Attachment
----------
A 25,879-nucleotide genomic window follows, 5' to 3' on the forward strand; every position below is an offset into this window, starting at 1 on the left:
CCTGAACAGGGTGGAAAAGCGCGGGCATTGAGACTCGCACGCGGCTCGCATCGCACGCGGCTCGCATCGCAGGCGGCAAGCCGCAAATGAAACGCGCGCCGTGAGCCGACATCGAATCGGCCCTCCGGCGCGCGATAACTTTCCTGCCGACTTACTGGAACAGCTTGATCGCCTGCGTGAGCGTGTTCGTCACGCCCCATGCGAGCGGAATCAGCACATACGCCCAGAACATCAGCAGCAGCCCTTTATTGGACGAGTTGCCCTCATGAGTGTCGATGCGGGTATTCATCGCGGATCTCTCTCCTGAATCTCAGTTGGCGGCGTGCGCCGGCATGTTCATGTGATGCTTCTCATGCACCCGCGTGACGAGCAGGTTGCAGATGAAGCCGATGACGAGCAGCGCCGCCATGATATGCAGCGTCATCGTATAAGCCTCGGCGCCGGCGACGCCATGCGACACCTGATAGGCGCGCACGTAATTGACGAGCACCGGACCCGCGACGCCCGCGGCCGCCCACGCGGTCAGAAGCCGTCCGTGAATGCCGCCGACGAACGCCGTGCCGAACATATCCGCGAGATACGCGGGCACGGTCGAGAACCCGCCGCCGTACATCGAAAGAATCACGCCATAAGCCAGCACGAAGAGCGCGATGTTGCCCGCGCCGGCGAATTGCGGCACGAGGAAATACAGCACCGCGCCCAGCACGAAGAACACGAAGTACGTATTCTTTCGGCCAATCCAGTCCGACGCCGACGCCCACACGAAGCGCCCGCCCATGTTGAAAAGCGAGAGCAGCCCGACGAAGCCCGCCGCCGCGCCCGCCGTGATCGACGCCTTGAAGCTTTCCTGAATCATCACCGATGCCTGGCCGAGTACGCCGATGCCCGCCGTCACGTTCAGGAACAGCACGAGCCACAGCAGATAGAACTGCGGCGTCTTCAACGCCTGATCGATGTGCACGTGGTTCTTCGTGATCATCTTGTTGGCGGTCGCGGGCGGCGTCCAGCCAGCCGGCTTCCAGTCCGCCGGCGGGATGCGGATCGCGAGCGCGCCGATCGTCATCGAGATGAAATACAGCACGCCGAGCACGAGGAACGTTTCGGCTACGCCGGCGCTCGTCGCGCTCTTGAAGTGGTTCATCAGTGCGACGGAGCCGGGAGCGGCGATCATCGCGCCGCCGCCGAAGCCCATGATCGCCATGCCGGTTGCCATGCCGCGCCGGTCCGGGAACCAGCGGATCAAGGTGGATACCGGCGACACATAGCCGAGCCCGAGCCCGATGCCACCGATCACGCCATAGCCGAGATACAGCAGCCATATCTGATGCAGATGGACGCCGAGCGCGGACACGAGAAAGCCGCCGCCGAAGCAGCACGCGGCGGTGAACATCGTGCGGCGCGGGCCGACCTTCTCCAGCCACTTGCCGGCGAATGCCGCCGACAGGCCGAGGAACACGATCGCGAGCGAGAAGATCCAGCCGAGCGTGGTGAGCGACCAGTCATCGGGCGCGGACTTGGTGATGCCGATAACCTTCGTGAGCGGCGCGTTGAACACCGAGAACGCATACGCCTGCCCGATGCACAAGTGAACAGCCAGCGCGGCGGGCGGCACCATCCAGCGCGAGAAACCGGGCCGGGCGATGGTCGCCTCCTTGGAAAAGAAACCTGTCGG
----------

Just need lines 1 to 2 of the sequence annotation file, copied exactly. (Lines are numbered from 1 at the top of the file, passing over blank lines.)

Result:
A 25,879-nucleotide genomic window follows, 5' to 3' on the forward strand; every position below is an offset into this window, starting at 1 on the left:
CCTGAACAGGGTGGAAAAGCGCGGGCATTGAGACTCGCACGCGGCTCGCATCGCACGCGGCTCGCATCGCAGGCGGCAAGCCGCAAATGAAACGCGCGCCGTGAGCCGACATCGAATCGGCCCTCCGGCGCGCGATAACTTTCCTGCCGACTTACTGGAACAGCTTGATCGCCTGCGTGAGCGTGTTCGTCACGCCCCATGCGAGCGGAATCAGCACATACGCCCAGAACATCAGCAGCAGCCCTTTATTGGACGAGTTGCCCTCATGAGTGTCGATGCGGGTATTCATCGCGGATCTCTCTCCTGAATCTCAGTTGGCGGCGTGCGCCGGCATGTTCATGTGATGCTTCTCATGCACCCGCGTGACGAGCAGGTTGCAGATGAAGCCGATGACGAGCAGCGCCGCCATGATATGCAGCGTCATCGTATAAGCCTCGGCGCCGGCGACGCCATGCGACACCTGATAGGCGCGCACGTAATTGACGAGCACCGGACCCGCGACGCCCGCGGCCGCCCACGCGGTCAGAAGCCGTCCGTGAATGCCGCCGACGAACGCCGTGCCGAACATATCCGCGAGATACGCGGGCACGGTCGAGAACCCGCCGCCGTACATCGAAAGAATCACGCCATAAGCCAGCACGAAGAGCGCGATGTTGCCCGCGCCGGCGAATTGCGGCACGAGGAAATACAGCACCGCGCCCAGCACGAAGAACACGAAGTACGTATTCTTTCGGCCAATCCAGTCCGACGCCGACGCCCACACGAAGCGCCCGCCCATGTTGAAAAGCGAGAGCAGCCCGACGAAGCCCGCCGCCGCGCCCGCCGTGATCGACGCCTTGAAGCTTTCCTGAATCATCACCGATGCCTGGCCGAGTACGCCGATGCCCGCCGTCACGTTCAGGAACAGCACGAGCCACAGCAGATAGAACTGCGGCGTCTTCAACGCCTGATCGATGTGCACGTGGTTCTTCGTGATCATCTTGTTGGCGGTCGCGGGCGGCGTCCAGCCAGCCGGCTTCCAGTCCGCCGGCGGGATGCGGATCGCGAGCGCGCCGATCGTCATCGAGATGAAATACAGCACGCCGAGCACGAGGAACGTTTCGGCTACGCCGGCGCTCGTCGCGCTCTTGAAGTGGTTCATCAGTGCGACGGAGCCGGGAGCGGCGATCATCGCGCCGCCGCCGAAGCCCATGATCGCCATGCCGGTTGCCATGCCGCGCCGGTCCGGGAACCAGCGGATCAAGGTGGATACCGGCGACACATAGCCGAGCCCGAGCCCGATGCCACCGATCACGCCATAGCCGAGATACAGCAGCCATATCTGATGCAGATGGACGCCGAGCGCGGACACGAGAAAGCCGCCGCCGAAGCAGCACGCGGCGGTGAACATCGTGCGGCGCGGGCCGACCTTCTCCAGCCACTTGCCGGCGAATGCCGCCGACAGGCCGAGGAACACGATCGCGAGCGAGAAGATCCAGCCGAGCGTGGTGAGCGACCAGTCATCGGGCGCGGACTTGGTGATGCCGATAACCTTCGTGAGCGGCGCGTTGAACACCGAGAACGCATACGCCTGCCCGATGCACAAGTGAACAGCCAGCGCGGCGGGCGGCACCATCCAGCGCGAGAAACCGGGCCGGGCGATGGTCGCCTCCTTGGAAAAGAAACCTGTCGG